Association between HIV genotype, viral load and disease progression in a cohort of Thai men who have sex with men with estimated dates of HIV infection

Wanna Leelawiwat, Sarika Pattanasin, Anuwat Sriporn, Punneeporn Wasinrapee, Oranuch Kongpechsatit, Famui Mueanpai, Jaray Tongtoyai, Timothy H. Holtz, Marcel Curlin

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Abstract

Background Differences between HIV genotypes may affect HIV disease progression. We examined infecting HIV genotypes and their association with disease progression in a cohort of men who have sex with men with incident HIV infection in Bangkok, Thailand. Methods We characterized the viral genotype of 189 new HIV infections among MSM identified between 2006–2014 using hybridization and sequencing. Plasma viral load (PVL) was determined by PCR, and CD4+ T-cell counts were measured by flow cytometry. We used Generalized Estimating Equations to examine factors associated with changes in CD4+ T-cell counts. Factors associated with immunologic failure were analyzed using Cox proportional hazard models. Results Among 189 MSM, 84% were infected with CRF01_AE, 11% with recombinant B/ CRF01_AE and 5% with subtype B. CD4+ T-cell decline rates were 68, 65, and 46 cells/μL/ year for CRF01_AE, recombinants, and subtype B, respectively, and were not significantly different between HIV subtypes. CD4+ T-cell decline rate was significantly associated with baseline PVL and CD4+ T-cell counts (p <0.001). Progression to immunologic failure was associated with baseline CD4+ T-cell 500 cells/μL (AHR 1.97; 95% CI 1.14–3.40, p = 0.015) and PVL > 50,000 copies/ml (AHR 2.03; 1.14–3.63, p = 0.017). There was no difference in time to immunologic failure between HIV subtypes. Conclusion Among HIV-infected Thai MSM, low baseline CD4+ T-cell and high PVL are associated with rapid progression. In this cohort, no significant difference in CD4+ T-cell decline rate or time to immunologic failure was seen between CRF01_AE and other infecting HIV subtypes.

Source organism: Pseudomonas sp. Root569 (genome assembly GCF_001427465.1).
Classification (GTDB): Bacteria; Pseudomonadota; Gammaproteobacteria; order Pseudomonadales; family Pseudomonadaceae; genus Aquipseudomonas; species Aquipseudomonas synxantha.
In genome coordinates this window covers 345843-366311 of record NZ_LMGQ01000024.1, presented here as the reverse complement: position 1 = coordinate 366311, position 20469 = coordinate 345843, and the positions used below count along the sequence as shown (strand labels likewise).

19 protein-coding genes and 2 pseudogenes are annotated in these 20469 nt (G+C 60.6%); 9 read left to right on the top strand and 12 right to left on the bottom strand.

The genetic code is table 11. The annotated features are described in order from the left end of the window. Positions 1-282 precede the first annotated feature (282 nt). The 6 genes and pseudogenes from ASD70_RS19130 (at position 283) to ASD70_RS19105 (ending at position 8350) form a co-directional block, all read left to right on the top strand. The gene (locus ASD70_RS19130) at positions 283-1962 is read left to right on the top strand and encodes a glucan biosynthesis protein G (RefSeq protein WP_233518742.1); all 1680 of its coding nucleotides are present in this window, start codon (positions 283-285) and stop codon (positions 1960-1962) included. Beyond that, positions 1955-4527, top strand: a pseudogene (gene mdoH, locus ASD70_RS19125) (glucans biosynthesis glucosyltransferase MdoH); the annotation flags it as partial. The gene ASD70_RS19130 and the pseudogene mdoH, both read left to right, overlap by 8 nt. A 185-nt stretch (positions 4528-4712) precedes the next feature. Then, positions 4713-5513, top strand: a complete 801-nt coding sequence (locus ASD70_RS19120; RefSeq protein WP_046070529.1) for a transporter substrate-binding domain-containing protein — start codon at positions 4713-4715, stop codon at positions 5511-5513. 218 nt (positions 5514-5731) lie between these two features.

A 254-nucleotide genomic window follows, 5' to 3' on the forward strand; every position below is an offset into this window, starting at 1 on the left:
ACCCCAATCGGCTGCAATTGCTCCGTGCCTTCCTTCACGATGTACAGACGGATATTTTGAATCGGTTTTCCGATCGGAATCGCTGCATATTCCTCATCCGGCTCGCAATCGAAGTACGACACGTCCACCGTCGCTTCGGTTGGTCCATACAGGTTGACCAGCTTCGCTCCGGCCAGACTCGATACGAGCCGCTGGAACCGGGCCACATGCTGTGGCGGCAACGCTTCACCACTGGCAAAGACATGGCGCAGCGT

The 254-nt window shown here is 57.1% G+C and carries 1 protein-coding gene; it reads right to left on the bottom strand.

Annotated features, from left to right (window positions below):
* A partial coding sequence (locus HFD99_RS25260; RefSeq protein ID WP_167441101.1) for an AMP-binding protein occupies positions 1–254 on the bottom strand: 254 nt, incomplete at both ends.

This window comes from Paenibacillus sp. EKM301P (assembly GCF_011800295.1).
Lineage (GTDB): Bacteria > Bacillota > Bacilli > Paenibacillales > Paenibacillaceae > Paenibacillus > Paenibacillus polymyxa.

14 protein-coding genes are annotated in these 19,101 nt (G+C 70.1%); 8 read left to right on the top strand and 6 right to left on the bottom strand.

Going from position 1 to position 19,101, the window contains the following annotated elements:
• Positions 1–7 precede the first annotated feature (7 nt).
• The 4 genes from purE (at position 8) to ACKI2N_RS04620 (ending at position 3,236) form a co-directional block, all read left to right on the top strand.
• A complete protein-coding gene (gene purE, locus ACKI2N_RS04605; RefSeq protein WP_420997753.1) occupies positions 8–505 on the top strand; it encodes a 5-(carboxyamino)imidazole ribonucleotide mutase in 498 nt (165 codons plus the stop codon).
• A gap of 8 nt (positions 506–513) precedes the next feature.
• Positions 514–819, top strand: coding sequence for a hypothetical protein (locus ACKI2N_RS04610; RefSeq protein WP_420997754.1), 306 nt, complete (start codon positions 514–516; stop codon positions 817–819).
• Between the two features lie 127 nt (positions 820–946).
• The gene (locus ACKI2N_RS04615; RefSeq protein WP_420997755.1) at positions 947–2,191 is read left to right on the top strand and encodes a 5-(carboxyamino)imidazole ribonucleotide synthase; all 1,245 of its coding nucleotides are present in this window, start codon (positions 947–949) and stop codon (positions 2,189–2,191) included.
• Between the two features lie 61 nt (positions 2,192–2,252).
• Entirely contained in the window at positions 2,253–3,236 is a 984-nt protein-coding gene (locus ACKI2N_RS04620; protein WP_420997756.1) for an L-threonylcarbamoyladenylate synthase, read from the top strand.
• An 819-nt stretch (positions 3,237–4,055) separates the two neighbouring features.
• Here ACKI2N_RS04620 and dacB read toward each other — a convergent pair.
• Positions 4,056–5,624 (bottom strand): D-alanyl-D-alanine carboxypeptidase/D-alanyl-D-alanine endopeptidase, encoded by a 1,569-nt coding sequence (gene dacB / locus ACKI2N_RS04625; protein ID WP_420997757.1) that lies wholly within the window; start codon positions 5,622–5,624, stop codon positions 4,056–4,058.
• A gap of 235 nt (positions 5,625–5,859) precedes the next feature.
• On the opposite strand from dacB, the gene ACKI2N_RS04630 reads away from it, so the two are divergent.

Original languageEnglish (US)
Article numbere0201386
JournalPLoS One
Volume13
Issue number7
DOIs
StatePublished - Jul 1 2018

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T-cells
HIV infections
Virus Diseases
viral load
Viral Load
disease course
HIV Infections
Disease Progression
T-lymphocytes
Genotype
HIV
T-Lymphocytes
gender
genotype
CD4 Lymphocyte Count
Plasmas
Flow cytometry
Thailand
Proportional Hazards Models
flow cytometry

ASJC Scopus subject areas